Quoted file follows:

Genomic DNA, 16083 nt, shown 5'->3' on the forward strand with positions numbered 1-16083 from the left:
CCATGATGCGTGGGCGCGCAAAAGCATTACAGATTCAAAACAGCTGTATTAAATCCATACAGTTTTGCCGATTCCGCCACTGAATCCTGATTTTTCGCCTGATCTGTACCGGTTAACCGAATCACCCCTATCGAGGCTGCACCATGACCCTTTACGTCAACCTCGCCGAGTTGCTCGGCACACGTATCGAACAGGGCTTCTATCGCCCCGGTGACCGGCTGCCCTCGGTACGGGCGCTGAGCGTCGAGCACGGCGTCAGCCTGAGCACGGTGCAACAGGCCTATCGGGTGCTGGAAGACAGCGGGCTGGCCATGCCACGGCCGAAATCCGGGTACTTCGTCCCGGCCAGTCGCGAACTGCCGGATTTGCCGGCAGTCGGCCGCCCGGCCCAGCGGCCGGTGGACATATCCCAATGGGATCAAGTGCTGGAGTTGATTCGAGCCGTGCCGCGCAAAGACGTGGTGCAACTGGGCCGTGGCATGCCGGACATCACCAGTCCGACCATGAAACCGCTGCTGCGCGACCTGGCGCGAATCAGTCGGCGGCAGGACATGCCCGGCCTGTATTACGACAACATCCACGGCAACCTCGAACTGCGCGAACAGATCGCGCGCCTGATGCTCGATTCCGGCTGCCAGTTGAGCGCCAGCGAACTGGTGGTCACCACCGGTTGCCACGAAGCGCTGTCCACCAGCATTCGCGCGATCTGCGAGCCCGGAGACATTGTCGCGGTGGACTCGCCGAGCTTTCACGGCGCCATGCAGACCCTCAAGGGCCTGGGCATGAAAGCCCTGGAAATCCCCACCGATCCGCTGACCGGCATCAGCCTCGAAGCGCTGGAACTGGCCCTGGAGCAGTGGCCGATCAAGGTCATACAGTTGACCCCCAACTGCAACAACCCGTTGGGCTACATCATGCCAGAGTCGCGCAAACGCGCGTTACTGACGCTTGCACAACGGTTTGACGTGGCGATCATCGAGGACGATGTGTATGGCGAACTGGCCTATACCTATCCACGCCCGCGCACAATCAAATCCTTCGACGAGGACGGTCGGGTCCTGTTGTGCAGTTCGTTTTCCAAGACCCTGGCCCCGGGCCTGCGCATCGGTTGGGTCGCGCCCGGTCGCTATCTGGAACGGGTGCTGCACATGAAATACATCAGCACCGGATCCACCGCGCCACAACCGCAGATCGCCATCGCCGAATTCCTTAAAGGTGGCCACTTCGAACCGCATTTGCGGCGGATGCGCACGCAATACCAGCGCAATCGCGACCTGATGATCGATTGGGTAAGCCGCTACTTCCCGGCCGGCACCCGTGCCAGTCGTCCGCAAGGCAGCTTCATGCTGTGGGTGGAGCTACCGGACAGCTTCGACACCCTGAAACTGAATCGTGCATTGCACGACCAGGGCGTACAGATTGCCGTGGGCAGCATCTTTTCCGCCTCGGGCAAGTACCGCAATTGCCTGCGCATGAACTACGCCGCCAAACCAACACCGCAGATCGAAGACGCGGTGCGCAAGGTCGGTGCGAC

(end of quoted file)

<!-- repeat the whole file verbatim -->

Genomic DNA, 16083 nt, shown 5'->3' on the forward strand with positions numbered 1-16083 from the left:
CCATGATGCGTGGGCGCGCAAAAGCATTACAGATTCAAAACAGCTGTATTAAATCCATACAGTTTTGCCGATTCCGCCACTGAATCCTGATTTTTCGCCTGATCTGTACCGGTTAACCGAATCACCCCTATCGAGGCTGCACCATGACCCTTTACGTCAACCTCGCCGAGTTGCTCGGCACACGTATCGAACAGGGCTTCTATCGCCCCGGTGACCGGCTGCCCTCGGTACGGGCGCTGAGCGTCGAGCACGGCGTCAGCCTGAGCACGGTGCAACAGGCCTATCGGGTGCTGGAAGACAGCGGGCTGGCCATGCCACGGCCGAAATCCGGGTACTTCGTCCCGGCCAGTCGCGAACTGCCGGATTTGCCGGCAGTCGGCCGCCCGGCCCAGCGGCCGGTGGACATATCCCAATGGGATCAAGTGCTGGAGTTGATTCGAGCCGTGCCGCGCAAAGACGTGGTGCAACTGGGCCGTGGCATGCCGGACATCACCAGTCCGACCATGAAACCGCTGCTGCGCGACCTGGCGCGAATCAGTCGGCGGCAGGACATGCCCGGCCTGTATTACGACAACATCCACGGCAACCTCGAACTGCGCGAACAGATCGCGCGCCTGATGCTCGATTCCGGCTGCCAGTTGAGCGCCAGCGAACTGGTGGTCACCACCGGTTGCCACGAAGCGCTGTCCACCAGCATTCGCGCGATCTGCGAGCCCGGAGACATTGTCGCGGTGGACTCGCCGAGCTTTCACGGCGCCATGCAGACCCTCAAGGGCCTGGGCATGAAAGCCCTGGAAATCCCCACCGATCCGCTGACCGGCATCAGCCTCGAAGCGCTGGAACTGGCCCTGGAGCAGTGGCCGATCAAGGTCATACAGTTGACCCCCAACTGCAACAACCCGTTGGGCTACATCATGCCAGAGTCGCGCAAACGCGCGTTACTGACGCTTGCACAACGGTTTGACGTGGCGATCATCGAGGACGATGTGTATGGCGAACTGGCCTATACCTATCCACGCCCGCGCACAATCAAATCCTTCGACGAGGACGGTCGGGTCCTGTTGTGCAGTTCGTTTTCCAAGACCCTGGCCCCGGGCCTGCGCATCGGTTGGGTCGCGCCCGGTCGCTATCTGGAACGGGTGCTGCACATGAAATACATCAGCACCGGATCCACCGCGCCACAACCGCAGATCGCCATCGCCGAATTCCTTAAAGGTGGCCACTTCGAACCGCATTTGCGGCGGATGCGCACGCAATACCAGCGCAATCGCGACCTGATGATCGATTGGGTAAGCCGCTACTTCCCGGCCGGCACCCGTGCCAGTCGTCCGCAAGGCAGCTTCATGCTGTGGGTGGAGCTACCGGACAGCTTCGACACCCTGAAACTGAATCGTGCATTGCACGACCAGGGCGTACAGATTGCCGTGGGCAGCATCTTTTCCGCCTCGGGCAAGTACCGCAATTGCCTGCGCATGAACTACGCCGCCAAACCAACACCGCAGATCGAAGACGCGGTGCGCAAGGTCGGTGCGAC